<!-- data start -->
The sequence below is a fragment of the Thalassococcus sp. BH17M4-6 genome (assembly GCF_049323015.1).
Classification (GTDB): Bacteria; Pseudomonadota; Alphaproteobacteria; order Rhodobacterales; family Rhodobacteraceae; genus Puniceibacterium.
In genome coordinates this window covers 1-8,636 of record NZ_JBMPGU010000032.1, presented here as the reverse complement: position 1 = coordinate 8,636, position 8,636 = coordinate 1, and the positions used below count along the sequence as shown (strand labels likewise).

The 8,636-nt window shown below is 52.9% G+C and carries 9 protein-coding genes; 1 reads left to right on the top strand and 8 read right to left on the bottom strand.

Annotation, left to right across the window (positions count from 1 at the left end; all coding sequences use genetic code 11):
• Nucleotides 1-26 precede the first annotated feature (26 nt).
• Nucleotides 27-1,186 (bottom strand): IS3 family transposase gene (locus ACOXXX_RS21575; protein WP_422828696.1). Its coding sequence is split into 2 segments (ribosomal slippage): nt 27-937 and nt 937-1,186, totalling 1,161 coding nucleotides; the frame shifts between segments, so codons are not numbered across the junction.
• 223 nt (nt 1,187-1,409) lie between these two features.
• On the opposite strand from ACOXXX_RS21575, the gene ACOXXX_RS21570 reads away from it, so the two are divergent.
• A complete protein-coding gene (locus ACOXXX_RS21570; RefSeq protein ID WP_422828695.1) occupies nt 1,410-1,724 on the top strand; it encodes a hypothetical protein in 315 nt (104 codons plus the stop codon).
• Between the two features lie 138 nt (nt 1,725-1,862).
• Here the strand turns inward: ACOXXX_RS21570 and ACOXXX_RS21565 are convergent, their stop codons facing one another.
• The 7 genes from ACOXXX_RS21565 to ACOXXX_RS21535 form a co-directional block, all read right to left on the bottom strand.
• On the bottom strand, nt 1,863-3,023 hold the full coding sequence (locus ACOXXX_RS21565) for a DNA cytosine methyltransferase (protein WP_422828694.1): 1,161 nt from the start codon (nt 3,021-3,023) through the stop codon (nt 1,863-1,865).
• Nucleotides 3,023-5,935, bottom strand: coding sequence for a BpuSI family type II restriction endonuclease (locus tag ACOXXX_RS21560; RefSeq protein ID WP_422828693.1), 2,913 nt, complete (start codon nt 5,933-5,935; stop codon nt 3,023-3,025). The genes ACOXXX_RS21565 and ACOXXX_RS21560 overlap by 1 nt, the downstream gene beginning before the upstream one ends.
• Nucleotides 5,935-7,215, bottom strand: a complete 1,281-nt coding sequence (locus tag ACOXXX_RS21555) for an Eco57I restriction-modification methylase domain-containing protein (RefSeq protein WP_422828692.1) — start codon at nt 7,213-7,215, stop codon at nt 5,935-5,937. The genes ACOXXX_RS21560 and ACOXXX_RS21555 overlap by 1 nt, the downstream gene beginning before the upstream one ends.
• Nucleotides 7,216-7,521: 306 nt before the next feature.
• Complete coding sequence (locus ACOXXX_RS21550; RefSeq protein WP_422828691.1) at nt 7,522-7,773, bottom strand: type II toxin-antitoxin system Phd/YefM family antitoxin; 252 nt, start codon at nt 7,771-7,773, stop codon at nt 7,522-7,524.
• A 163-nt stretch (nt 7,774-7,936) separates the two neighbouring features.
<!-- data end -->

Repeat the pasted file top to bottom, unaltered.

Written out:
The sequence below is a fragment of the Thalassococcus sp. BH17M4-6 genome (assembly GCF_049323015.1).
Classification (GTDB): Bacteria; Pseudomonadota; Alphaproteobacteria; order Rhodobacterales; family Rhodobacteraceae; genus Puniceibacterium.
In genome coordinates this window covers 1-8,636 of record NZ_JBMPGU010000032.1, presented here as the reverse complement: position 1 = coordinate 8,636, position 8,636 = coordinate 1, and the positions used below count along the sequence as shown (strand labels likewise).

The 8,636-nt window shown below is 52.9% G+C and carries 9 protein-coding genes; 1 reads left to right on the top strand and 8 read right to left on the bottom strand.

Annotation, left to right across the window (positions count from 1 at the left end; all coding sequences use genetic code 11):
• Nucleotides 1-26 precede the first annotated feature (26 nt).
• Nucleotides 27-1,186 (bottom strand): IS3 family transposase gene (locus ACOXXX_RS21575; protein WP_422828696.1). Its coding sequence is split into 2 segments (ribosomal slippage): nt 27-937 and nt 937-1,186, totalling 1,161 coding nucleotides; the frame shifts between segments, so codons are not numbered across the junction.
• 223 nt (nt 1,187-1,409) lie between these two features.
• On the opposite strand from ACOXXX_RS21575, the gene ACOXXX_RS21570 reads away from it, so the two are divergent.
• A complete protein-coding gene (locus ACOXXX_RS21570; RefSeq protein ID WP_422828695.1) occupies nt 1,410-1,724 on the top strand; it encodes a hypothetical protein in 315 nt (104 codons plus the stop codon).
• Between the two features lie 138 nt (nt 1,725-1,862).
• Here the strand turns inward: ACOXXX_RS21570 and ACOXXX_RS21565 are convergent, their stop codons facing one another.
• The 7 genes from ACOXXX_RS21565 to ACOXXX_RS21535 form a co-directional block, all read right to left on the bottom strand.
• On the bottom strand, nt 1,863-3,023 hold the full coding sequence (locus ACOXXX_RS21565) for a DNA cytosine methyltransferase (protein WP_422828694.1): 1,161 nt from the start codon (nt 3,021-3,023) through the stop codon (nt 1,863-1,865).
• Nucleotides 3,023-5,935, bottom strand: coding sequence for a BpuSI family type II restriction endonuclease (locus tag ACOXXX_RS21560; RefSeq protein ID WP_422828693.1), 2,913 nt, complete (start codon nt 5,933-5,935; stop codon nt 3,023-3,025). The genes ACOXXX_RS21565 and ACOXXX_RS21560 overlap by 1 nt, the downstream gene beginning before the upstream one ends.
• Nucleotides 5,935-7,215, bottom strand: a complete 1,281-nt coding sequence (locus tag ACOXXX_RS21555) for an Eco57I restriction-modification methylase domain-containing protein (RefSeq protein WP_422828692.1) — start codon at nt 7,213-7,215, stop codon at nt 5,935-5,937. The genes ACOXXX_RS21560 and ACOXXX_RS21555 overlap by 1 nt, the downstream gene beginning before the upstream one ends.
• Nucleotides 7,216-7,521: 306 nt before the next feature.
• Complete coding sequence (locus ACOXXX_RS21550; RefSeq protein WP_422828691.1) at nt 7,522-7,773, bottom strand: type II toxin-antitoxin system Phd/YefM family antitoxin; 252 nt, start codon at nt 7,771-7,773, stop codon at nt 7,522-7,524.
• A 163-nt stretch (nt 7,774-7,936) separates the two neighbouring features.